Falling oil prices may signal not just a good time to invest in a new tank full of gas but also in oil itself. But do you know what it takes to bet the markets on crude? Ray Hennessey, editor of Smartmoney.com offers some advice that might fuel your interest.
A lot of people have heard about investing in oil on the stock market, but aren't too sure where to start or what to do. "It's very simple," Hennessey explains. "You are betting on a future price. So you are betting on futures, not stocks."
In essence, you are taking a guess on what the price of oil will be in a month, two months, up to 30 months down the road. It takes a lot of guesswork and speculation is abound. You take into consideration outside effects on the price like hurricane season and the war in the Middle East. "These are things you have to think about when you are investing in oil," advices Hennessey.
In the end, supply and demand always wins when it comes to betting on oil prices, he says. The Middle East war is a good example. People were worried prices would go up because of the conflict, but it wasn't effecting the price of oil. "What you had here was demand going down. That's why we've seen oil prices come down," Hennessey points out. "Here in the US we aren't using as much oil as we need to." This was why the higher prices people were predicting turned out to be wrong.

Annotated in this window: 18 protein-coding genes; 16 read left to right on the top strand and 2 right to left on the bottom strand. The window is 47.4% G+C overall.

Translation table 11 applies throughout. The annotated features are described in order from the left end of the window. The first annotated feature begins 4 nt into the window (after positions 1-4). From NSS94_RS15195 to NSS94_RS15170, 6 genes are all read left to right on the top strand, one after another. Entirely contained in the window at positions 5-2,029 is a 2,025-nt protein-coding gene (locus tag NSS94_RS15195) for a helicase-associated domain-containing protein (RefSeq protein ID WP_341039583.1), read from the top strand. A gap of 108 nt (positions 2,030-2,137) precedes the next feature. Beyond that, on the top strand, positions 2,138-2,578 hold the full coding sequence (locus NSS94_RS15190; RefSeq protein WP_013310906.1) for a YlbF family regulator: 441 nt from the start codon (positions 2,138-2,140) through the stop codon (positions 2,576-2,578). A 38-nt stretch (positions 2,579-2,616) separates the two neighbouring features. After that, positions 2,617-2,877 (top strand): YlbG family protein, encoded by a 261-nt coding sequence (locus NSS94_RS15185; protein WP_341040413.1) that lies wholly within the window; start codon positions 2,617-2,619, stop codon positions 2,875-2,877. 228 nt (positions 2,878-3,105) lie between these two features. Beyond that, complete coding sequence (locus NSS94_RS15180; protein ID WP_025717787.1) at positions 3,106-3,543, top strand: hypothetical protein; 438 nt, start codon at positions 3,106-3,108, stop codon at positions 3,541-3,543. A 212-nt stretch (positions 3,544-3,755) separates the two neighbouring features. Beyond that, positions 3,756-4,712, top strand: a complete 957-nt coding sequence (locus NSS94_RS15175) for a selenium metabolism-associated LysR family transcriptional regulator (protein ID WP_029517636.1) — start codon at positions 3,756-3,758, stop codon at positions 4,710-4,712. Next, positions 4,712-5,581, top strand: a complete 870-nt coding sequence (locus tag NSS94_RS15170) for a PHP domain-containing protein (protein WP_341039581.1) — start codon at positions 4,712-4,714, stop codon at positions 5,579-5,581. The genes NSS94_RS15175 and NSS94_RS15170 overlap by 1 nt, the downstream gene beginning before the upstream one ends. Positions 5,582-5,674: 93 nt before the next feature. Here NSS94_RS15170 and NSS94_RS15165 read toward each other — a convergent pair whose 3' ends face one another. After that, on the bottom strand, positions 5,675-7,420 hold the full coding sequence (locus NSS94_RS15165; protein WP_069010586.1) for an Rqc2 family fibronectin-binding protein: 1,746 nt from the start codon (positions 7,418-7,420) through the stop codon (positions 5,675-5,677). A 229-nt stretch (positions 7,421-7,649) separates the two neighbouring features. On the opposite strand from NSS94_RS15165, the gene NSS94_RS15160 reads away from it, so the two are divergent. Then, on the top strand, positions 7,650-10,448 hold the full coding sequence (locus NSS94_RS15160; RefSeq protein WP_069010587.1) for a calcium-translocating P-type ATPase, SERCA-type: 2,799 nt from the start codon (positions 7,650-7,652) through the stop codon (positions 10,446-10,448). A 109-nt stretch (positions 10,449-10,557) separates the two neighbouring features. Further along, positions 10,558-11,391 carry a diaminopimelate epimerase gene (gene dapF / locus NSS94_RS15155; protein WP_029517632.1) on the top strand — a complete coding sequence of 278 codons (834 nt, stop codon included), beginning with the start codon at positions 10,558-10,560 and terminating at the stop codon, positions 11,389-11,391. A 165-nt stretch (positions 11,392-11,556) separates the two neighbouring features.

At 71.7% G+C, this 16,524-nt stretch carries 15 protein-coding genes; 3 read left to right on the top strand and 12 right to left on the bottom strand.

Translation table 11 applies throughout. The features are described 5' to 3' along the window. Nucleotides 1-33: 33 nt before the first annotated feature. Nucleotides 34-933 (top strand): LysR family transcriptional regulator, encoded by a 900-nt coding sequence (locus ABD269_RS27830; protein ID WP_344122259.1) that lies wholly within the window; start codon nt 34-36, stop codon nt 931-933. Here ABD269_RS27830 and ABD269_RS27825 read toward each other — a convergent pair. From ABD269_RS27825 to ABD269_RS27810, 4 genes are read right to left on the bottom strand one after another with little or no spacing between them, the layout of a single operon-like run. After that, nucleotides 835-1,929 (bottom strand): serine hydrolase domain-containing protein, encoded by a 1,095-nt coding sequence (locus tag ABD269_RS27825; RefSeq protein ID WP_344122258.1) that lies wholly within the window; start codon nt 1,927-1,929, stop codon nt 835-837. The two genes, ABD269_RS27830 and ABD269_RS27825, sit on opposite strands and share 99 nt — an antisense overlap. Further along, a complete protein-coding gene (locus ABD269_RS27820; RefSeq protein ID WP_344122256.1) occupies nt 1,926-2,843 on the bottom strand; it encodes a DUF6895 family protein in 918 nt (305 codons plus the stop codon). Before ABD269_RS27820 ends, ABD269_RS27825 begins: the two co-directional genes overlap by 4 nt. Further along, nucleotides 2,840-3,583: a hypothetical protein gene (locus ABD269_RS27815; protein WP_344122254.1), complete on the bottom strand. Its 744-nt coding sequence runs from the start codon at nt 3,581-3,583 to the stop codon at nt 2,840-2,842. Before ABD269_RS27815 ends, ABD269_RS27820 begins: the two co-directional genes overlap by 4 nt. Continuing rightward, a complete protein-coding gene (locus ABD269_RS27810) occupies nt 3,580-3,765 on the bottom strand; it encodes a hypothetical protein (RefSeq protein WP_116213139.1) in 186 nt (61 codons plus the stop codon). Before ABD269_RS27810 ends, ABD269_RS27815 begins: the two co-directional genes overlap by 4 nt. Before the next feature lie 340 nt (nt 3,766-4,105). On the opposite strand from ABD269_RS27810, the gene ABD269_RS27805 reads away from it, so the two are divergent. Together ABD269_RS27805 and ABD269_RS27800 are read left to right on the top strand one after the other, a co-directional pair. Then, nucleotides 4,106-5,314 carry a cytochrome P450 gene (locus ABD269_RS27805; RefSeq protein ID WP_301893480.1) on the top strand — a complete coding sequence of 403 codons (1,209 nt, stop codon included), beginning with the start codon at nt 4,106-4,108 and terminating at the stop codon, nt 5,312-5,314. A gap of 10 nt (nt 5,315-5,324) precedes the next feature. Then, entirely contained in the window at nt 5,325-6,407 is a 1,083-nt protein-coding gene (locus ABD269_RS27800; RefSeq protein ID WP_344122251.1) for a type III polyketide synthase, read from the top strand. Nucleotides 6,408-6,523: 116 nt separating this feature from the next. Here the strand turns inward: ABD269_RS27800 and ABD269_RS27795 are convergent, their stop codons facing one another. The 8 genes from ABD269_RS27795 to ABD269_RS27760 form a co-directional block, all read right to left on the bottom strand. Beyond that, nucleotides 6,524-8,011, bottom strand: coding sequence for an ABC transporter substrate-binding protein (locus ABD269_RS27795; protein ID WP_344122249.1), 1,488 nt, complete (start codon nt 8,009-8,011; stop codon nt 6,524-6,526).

You can trade oil through trading in the oil pits, oil exchange-traded funds, which are like stocks, or you can actually bet on the Exxons of the world and get your dividends that way. "I think it is very dangerous to kind of play the oil game and bet on where the price is going to be," Hennessey warns. "You can, however, bet on the professionals that do it."
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by Jenn Eaker
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